The Timber Agent configuration file is written in TOML (v0.4.0). You can think of it as a super-powered cousin of INI syntax or a relaxed cousin of YAML. By default the Timber agent expects this file to be located at
/etc/timber.toml, but you can adjust this path by passing the
timber-agent --config /path/to/timber.toml
A simple config file looks like this:
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default_api_key = "qcJtbeo4DJLsyTV83zkpWi1oh5s9N3Se" [[files]] path = "/var/log/yum.log"
When the Agent reads this configuration, it will start tailing
/var/log/yum.log and forwarding its contents.
The Timber Agent sends buffered log data on a regular time interval. You can set a custom
batch_period_secondsif you would like to send more or less frequently. We recommend sending more frequently so that the data transmissions are smaller, but the majority of users should not have to modify this value.
This is your main default API key. As you will see below, it is possible for each file to override the API key with a file specific API key. When this is not present, the default API key is used. Most users will only specify this key. Per file API keys are used in advanced circumstances. You can read more about that below in the
By default, the Timber Agent will check whether it is running on an AWS EC2 instance. If it is, it will pull down data about the instance from the metadata store and set it as context under the
If you would like to disable this beahvior, set
[[files]](array of tables)
[[files]]key is a repeatable key; each use of the key becomes an entry in the
filesarray (a file definition), specifying the list of files you want the Agent to tail. Here's a more advanced example:
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default_api_key = "zVfL5A5GJKJAXf2GlmrRudjmHXFobdK2" [[files]] path = "/var/log/app/*.log" [[files]] path = "/path/to/another.log" api_key = "qcJtbeo4DJLsyTV83zkpWi1oh5s9N3Se"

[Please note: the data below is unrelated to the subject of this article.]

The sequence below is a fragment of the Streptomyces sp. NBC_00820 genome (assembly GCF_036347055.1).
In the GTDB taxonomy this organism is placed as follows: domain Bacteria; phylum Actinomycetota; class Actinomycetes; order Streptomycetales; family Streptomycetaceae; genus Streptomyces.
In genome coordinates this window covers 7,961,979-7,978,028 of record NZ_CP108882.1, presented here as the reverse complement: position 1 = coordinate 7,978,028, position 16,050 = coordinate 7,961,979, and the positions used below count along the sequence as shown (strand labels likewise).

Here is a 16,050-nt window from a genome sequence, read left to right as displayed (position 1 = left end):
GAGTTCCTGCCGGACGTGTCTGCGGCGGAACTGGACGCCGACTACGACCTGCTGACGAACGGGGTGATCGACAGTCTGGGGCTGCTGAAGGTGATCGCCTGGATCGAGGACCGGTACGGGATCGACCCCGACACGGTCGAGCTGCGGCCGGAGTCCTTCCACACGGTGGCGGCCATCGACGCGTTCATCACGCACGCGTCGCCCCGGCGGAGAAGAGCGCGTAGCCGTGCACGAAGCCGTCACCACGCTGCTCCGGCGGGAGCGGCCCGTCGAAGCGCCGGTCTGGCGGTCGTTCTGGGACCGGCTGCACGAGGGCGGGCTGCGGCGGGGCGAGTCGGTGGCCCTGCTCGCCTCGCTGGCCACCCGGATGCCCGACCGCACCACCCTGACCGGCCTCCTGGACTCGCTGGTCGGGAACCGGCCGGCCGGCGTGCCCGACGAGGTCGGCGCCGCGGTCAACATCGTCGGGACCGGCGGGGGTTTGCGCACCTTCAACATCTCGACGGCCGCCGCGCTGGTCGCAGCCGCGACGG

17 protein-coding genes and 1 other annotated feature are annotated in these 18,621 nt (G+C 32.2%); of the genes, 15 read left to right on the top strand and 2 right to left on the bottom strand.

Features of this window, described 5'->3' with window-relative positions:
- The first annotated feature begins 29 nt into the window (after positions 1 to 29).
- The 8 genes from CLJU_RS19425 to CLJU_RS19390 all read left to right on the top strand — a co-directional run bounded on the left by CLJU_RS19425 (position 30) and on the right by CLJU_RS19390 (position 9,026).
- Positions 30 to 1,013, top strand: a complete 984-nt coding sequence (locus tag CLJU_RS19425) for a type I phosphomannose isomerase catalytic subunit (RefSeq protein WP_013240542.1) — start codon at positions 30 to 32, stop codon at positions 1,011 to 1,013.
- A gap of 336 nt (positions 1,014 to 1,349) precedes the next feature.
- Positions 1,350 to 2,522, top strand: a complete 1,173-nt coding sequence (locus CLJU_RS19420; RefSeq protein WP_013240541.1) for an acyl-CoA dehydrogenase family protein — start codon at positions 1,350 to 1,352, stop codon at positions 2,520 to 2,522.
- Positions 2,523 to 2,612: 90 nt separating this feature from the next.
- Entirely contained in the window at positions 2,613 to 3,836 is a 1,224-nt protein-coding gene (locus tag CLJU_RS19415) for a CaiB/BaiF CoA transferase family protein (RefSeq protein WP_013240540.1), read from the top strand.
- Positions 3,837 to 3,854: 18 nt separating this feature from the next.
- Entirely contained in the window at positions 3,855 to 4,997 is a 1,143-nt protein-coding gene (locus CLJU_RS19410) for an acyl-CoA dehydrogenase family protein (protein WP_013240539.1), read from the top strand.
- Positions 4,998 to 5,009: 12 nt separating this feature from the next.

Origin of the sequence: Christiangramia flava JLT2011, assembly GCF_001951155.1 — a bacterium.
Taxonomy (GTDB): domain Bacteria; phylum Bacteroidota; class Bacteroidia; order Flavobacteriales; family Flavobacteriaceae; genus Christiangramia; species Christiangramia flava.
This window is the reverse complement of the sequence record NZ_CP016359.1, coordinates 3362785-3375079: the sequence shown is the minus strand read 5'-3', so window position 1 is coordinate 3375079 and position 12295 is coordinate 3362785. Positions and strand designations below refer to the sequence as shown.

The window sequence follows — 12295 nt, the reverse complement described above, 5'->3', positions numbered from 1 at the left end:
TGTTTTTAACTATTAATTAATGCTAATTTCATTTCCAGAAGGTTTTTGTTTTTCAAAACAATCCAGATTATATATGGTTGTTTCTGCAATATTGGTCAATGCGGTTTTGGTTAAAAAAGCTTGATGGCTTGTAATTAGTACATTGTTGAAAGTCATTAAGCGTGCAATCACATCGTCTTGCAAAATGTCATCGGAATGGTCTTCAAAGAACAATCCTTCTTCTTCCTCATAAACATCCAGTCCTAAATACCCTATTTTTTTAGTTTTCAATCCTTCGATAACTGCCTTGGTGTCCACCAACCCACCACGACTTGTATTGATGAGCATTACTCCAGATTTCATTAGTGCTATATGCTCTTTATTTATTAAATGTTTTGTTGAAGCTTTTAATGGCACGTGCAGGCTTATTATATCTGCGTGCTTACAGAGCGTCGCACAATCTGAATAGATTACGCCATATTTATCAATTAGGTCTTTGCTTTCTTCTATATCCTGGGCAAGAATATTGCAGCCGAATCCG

Each key for
[[files]]is described below:
This is an optional key that allows you to override the
default_api_key. Note in the above example, both keys are present. If no
api_keyis specified, the
default_api_keywill be used. This gives you the ability to route specific files to different applications within Timber.
This is the absolute path to the file Timber should watch for logs. File globbing) is supported.
When this field is blank, the Timber Agent automatically gets the hostname of your system from the operating system and adds it as context to every log line (at the key
Setting a value for the
hostnamekey will override this behavior, and
context.system.hostnamewill be set to the value you provide.
The Agent tries to be intelligent about watching logs. By default it asks the underlying system to notify it of changes to the files being tailed. On Linux, this uses
inotify, on BSD-variants it uses
If you set
true, the Agent will instead read the file on a regular basis to check for changes.
If for some reason your system is incompatible or unreliable with file system events (for example, Docker on certain virtualization technologies has poor
inotifycompatiability), you should set